"and its successors, in trust with full power of succession to and enjoyment of the franchises of the corporation, all its real estate, wharves, ice houses, boarding house, stables, boilers, elevator, and machinery, situated in the Town or Hampden in said County of Penobscot, and in the City of Washington in the District of Columbia, together with, all and singular, the privileges and appurtenances thereto belonging,"
to secure the payment of bonds of the ice company to the amount of $40,000, payable to the trust company at its office in Bangor in equal installments of $5,000 each, in 3, 4, 5, 6, 7, 8, 9, and 10 years after date, with interest. The deed provided, among other things, as follows:
"Until default shall be made in the payment of the principal or interest of said bonds, or some of them, or in the maintenance of insurance, or in the payment of taxes or assessments, as herein provided, or until default shall be made in respect to something by these presents required to be done by said party of the first part, the American Ice Company shall be permitted and suffered to possess, manage, develop, operate, and enjoy the plant and property herein conveyed, and intended so to be, and to take and use the income, rents, issues, and profits thereof, in the same manner, to the same extent, and with the same effect as if this deed had not been made."
Second. If the ice company shall pay the principal and interest, and do all other things required to be done on its part, this deed shall be void. But if any default shall be made, and shall continue for ninety days, the whole amount of the bonds, principal and interest, shall be deemed immediately due and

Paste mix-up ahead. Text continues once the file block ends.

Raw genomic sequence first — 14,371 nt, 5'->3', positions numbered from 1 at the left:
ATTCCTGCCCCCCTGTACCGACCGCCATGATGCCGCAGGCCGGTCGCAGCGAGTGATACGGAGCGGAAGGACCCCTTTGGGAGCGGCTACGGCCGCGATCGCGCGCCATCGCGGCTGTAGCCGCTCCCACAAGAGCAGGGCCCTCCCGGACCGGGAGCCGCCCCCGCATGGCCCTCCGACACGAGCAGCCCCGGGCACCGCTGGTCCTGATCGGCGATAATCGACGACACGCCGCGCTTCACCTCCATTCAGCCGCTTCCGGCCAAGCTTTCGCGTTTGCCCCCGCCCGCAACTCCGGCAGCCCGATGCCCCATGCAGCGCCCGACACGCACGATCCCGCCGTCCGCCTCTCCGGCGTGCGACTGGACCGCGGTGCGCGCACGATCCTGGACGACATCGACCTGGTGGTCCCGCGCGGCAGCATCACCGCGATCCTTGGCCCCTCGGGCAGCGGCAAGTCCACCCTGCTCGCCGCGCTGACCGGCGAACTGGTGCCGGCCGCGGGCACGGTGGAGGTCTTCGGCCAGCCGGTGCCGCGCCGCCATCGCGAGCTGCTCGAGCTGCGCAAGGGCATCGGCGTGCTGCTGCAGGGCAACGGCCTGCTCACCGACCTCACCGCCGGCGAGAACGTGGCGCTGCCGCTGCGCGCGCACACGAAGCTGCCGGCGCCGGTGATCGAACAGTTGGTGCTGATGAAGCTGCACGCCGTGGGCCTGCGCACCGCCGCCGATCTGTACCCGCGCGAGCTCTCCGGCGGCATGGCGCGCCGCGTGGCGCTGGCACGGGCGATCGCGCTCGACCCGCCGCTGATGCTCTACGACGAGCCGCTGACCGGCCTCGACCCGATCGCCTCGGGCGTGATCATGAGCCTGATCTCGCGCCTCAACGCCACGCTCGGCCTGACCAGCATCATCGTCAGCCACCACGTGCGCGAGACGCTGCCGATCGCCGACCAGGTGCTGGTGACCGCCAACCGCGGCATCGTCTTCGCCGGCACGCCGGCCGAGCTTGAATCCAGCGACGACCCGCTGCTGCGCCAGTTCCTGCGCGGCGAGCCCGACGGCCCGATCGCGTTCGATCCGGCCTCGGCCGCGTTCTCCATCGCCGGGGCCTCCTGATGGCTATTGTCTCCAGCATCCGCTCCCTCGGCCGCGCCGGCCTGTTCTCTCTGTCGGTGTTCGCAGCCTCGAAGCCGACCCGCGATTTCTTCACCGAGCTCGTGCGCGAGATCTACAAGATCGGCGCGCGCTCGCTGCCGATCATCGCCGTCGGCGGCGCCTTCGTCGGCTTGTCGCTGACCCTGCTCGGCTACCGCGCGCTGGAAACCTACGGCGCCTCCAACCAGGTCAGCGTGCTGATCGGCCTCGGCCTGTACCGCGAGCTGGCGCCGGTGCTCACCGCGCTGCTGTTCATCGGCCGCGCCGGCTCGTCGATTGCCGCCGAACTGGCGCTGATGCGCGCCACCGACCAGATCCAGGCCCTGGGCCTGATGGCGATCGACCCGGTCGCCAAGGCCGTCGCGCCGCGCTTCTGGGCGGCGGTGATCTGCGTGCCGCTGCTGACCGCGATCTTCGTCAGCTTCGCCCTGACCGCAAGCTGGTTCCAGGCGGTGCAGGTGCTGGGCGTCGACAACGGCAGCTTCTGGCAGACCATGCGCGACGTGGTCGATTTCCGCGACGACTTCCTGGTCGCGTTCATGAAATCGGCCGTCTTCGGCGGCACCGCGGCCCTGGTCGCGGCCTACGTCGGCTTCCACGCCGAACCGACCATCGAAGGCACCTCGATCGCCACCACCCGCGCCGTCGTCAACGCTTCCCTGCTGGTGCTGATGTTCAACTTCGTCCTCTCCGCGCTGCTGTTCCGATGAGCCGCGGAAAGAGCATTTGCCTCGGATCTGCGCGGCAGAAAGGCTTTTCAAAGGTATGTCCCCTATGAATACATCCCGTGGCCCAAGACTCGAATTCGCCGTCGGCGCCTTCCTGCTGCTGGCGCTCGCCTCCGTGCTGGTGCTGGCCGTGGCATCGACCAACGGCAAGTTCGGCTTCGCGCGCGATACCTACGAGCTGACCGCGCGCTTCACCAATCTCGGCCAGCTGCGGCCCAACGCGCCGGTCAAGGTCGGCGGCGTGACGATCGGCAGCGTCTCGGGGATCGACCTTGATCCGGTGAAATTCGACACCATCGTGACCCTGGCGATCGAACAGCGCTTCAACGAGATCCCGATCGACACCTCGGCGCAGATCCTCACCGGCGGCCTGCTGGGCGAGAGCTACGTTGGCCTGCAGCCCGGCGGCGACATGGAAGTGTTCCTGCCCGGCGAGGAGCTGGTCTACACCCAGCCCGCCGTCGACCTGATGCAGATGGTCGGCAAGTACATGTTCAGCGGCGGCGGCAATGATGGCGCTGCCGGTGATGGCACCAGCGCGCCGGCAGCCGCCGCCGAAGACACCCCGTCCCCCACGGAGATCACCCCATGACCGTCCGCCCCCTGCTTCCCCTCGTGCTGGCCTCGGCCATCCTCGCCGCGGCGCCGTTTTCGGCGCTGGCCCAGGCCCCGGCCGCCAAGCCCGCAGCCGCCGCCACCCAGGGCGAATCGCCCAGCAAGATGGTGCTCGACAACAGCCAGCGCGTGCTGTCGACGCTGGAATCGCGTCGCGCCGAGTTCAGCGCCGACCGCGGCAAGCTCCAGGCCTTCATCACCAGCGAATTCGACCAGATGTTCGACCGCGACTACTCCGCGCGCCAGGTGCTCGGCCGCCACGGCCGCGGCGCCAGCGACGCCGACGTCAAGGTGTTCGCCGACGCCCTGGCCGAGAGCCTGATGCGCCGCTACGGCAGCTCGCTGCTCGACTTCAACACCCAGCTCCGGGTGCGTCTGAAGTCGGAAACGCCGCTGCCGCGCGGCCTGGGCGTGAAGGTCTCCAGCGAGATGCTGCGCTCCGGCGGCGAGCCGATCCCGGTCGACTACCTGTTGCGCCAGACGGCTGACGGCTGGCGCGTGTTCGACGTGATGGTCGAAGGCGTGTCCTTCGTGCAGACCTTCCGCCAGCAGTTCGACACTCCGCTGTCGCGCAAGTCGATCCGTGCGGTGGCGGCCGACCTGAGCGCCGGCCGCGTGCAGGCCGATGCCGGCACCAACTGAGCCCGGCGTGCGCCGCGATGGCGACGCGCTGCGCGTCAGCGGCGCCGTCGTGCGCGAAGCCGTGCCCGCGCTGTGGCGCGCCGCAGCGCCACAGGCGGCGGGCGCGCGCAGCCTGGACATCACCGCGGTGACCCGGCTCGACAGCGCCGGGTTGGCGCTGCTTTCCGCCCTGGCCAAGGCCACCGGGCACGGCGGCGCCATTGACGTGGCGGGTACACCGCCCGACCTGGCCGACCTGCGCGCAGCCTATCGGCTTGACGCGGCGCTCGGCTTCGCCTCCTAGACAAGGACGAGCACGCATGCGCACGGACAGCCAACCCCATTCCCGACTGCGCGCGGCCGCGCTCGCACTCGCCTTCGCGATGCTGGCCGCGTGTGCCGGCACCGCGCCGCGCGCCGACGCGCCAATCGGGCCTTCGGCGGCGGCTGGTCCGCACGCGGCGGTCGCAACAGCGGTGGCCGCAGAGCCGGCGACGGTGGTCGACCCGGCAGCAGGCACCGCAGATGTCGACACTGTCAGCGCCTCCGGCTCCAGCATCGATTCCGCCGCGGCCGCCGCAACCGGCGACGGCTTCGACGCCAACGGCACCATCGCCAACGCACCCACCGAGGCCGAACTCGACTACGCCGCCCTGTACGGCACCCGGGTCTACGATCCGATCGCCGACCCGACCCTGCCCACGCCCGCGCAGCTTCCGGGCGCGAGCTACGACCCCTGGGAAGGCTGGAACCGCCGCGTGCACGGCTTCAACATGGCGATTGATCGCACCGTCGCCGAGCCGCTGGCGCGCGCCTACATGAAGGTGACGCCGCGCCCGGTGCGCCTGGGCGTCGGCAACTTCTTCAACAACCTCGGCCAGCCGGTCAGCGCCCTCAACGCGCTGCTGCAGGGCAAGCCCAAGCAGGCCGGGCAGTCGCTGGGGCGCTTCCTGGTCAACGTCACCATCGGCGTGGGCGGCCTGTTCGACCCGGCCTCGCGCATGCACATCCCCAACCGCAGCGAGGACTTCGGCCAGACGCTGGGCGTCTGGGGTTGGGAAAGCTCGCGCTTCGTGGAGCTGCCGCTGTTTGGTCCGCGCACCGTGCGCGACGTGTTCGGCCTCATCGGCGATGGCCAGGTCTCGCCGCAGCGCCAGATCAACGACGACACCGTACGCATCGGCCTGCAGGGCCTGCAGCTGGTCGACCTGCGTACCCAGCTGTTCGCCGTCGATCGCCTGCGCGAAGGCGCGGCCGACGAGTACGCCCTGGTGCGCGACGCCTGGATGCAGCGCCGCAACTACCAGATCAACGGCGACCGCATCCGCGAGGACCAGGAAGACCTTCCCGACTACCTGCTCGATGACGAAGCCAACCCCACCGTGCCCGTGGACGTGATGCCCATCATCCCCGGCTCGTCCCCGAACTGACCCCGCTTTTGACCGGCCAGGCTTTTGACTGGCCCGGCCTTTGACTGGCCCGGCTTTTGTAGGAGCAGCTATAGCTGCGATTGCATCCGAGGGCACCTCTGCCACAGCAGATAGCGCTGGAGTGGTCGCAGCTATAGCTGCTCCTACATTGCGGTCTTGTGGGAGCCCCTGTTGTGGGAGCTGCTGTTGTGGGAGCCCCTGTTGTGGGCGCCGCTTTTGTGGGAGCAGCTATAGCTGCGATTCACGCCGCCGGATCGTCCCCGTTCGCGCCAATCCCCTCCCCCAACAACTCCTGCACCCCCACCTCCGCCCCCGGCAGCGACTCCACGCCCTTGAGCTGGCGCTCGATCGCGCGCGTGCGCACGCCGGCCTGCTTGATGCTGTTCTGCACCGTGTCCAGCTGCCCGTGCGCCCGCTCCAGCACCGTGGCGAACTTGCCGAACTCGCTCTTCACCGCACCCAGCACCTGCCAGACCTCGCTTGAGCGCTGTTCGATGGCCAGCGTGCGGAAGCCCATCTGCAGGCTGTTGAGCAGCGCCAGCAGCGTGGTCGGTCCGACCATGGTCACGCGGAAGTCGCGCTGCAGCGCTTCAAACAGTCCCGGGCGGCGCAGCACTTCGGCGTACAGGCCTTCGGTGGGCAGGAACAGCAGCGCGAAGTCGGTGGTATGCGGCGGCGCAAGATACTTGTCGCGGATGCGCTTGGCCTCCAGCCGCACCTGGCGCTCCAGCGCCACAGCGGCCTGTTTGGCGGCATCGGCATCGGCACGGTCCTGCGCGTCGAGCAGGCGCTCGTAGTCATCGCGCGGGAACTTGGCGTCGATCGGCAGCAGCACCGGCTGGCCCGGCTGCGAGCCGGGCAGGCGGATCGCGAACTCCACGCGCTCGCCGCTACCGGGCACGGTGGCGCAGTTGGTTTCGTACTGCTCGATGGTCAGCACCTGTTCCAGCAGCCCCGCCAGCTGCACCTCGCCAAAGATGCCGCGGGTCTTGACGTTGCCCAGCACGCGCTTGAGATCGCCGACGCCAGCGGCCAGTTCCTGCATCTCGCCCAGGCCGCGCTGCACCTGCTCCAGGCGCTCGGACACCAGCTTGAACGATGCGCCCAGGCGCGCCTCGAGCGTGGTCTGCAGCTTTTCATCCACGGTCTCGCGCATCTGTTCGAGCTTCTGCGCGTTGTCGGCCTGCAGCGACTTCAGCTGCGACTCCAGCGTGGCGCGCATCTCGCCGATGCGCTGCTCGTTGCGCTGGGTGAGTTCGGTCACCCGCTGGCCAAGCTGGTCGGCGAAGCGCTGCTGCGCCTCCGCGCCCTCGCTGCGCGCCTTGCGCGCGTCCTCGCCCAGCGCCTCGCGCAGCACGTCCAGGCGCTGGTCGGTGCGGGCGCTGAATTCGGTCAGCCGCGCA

"and it shall be lawful for the trustee to enter into or upon the premises and property hereby granted, or intended so to be, and to take possession of the whole or any part thereof,"
and to sell and dispose of the same by public auction in Bangor, giving notice, as therein required, in newspapers published in Bangor and in Washington, and
"in its own name, or in the name of the American Ice Company, to make, execute, acknowledge, and deliver to the purchaser or purchasers at such sale a good and sufficient deed or deeds of conveyance of the property so sold, and any sale made as aforesaid shall be a perpetual bar, both at law and in equity, against the American Ice Company, and all persons claiming by, through, or under it, from claiming the property, rights, interests, and franchises so sold, or any interest therein."
The proceeds of the sale, after payment of expenses, shall be paid over ratably to the bondholders, and the remainder, if any, to the ice company.